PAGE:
Real ethical weddings

James & Barbara's ethical wedding

James & Barbara

Ethical weddings have always happened

Although the notion of 'ethical weddings' as a concept is relatively recent, James Bradshaw of ethical dating agency Natural Friends shows that it's actually another idea that has been recycled...

How we met

Don't necessarily believe people when they say that workplace romances are just found in Mills and Boon books.

Take yourself back to late summer in 1972. There is definitely a special ‘feel' to the environment at this time. Autumnal tints were beginning to paint the trees. Wood smoke wafted from some bonfire in the distance. The birds were feverishly stocking up on seeds and fruits.

We are standing somewhere in Culford Park. The mansion is the ancestral home of the Earls of Cadogan, but, since the period just before WW2 it has housed Culford School for the sons of gentlefolk. In other words, an independent school.

Just down the road in Bury St.Edmunds resided an independent school for the daughters of gentlefolk - The East Anglian School for Girls.

Since one school had an acreage of several hundred and both schools were feeling the chains of financial pressure tightening, it was vowed that the girls should move, lock, stock and hockey sticks, to Culford.

The ‘new' biology lab turned out to be a second-hand portababin. Barbara had been the Head of Biology at the former girls school and was, naturally, delegated to establish the biology department at Culford.

Her assistant turned out to be a long-haired, bespectacled biology teacher doing his first teaching post. Unbeknownst to James, this was where Fate had planted him; working with a single woman, not bad looking (she'll kill me!), and with whom he instantly developed a rapport - moods excepted!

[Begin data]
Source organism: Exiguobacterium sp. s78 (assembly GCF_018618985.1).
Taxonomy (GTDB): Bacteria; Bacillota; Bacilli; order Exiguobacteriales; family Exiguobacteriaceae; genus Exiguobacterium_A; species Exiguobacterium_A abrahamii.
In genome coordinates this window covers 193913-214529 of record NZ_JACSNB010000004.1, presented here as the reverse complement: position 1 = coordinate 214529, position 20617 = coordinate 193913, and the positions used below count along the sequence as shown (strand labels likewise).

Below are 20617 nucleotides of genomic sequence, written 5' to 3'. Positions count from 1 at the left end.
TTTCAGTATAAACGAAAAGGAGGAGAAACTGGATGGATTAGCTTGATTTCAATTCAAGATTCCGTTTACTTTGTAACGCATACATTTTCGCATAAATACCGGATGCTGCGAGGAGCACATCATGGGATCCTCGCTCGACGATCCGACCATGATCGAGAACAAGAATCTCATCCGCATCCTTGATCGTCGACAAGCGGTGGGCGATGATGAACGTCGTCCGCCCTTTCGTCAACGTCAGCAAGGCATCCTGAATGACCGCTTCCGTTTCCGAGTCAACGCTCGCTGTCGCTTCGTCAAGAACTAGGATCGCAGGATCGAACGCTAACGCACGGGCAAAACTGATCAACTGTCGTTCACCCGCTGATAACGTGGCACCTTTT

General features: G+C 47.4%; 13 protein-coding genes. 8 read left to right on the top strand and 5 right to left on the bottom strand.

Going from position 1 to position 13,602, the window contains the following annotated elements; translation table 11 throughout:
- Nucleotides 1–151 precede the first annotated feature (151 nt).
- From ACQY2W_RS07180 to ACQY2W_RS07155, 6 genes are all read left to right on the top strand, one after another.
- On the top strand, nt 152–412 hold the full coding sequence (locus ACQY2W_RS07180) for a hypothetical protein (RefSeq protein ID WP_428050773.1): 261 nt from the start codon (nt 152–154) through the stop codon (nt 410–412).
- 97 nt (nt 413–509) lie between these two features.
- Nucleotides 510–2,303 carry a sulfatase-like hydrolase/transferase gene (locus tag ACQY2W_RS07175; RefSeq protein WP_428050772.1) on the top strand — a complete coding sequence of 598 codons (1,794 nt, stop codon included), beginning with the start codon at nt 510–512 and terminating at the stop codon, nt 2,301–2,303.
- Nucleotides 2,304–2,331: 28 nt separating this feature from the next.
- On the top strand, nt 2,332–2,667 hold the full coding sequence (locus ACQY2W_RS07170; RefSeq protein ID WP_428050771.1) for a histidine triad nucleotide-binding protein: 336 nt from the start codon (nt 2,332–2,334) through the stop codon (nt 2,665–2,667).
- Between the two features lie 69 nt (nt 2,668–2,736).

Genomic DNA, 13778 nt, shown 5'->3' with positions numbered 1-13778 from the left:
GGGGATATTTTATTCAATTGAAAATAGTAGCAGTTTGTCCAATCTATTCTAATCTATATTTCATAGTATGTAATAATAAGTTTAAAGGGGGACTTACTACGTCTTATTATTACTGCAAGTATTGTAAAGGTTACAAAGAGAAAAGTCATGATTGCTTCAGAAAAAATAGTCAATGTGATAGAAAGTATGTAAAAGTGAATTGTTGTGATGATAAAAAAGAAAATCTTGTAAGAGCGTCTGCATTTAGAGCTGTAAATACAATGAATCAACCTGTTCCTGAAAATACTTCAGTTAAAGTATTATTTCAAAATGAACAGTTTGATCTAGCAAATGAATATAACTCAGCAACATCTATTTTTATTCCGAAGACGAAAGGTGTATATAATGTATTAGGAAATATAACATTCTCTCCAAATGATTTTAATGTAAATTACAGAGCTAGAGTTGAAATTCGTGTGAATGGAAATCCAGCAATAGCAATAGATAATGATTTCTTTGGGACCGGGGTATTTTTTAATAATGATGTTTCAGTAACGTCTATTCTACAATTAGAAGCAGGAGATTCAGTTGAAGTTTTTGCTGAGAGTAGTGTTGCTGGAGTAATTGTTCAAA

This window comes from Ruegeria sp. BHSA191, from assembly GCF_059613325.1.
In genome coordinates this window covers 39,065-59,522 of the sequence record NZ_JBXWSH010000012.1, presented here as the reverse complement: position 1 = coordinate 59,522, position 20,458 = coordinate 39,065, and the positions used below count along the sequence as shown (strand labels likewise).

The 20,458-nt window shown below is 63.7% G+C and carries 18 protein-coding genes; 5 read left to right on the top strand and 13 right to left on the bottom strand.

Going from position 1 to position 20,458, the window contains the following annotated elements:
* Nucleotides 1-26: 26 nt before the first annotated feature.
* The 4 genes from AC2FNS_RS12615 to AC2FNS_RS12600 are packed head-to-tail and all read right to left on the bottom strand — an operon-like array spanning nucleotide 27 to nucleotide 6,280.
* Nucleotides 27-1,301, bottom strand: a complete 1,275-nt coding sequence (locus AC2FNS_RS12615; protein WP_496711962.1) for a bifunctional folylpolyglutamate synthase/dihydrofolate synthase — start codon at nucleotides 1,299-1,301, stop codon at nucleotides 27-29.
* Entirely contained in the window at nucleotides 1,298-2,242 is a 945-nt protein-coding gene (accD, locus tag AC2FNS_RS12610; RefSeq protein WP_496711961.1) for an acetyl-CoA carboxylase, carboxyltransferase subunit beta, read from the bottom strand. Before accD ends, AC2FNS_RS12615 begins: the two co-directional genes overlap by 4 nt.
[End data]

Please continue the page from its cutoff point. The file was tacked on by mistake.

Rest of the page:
This happens if two strangers are instructed to move all the useful kit from Culford's original lab to the Portacabin; with the same happening from the girls school. The old lab was a separate article in itself, by the way. Think of Mr. Chips and you are in the right era.

We were the Biology Department, sharing ideas, problems, worksheets and friendship. We also began to share our leisure time, walking in the nearby Thetford Forest, the Suffolk coast, London and more.

Marriage sort of developed. We were meant for each other and we would have been fools to separate - although I vowed to do research on snails!

The wedding

Cutting to the chase, we find ourselves in the childless school on Bastille Day, July 14th, 1973. We are married. The Culford Church is as pretty as a picture, but not half as stunning as Barbara. We are surrounded by close friends, colleagues; some friends had travelled from far away, one couple in a large removal van that they had converted into a mobile home. Another had flown from Canada while others materialised from the four corners of Britain.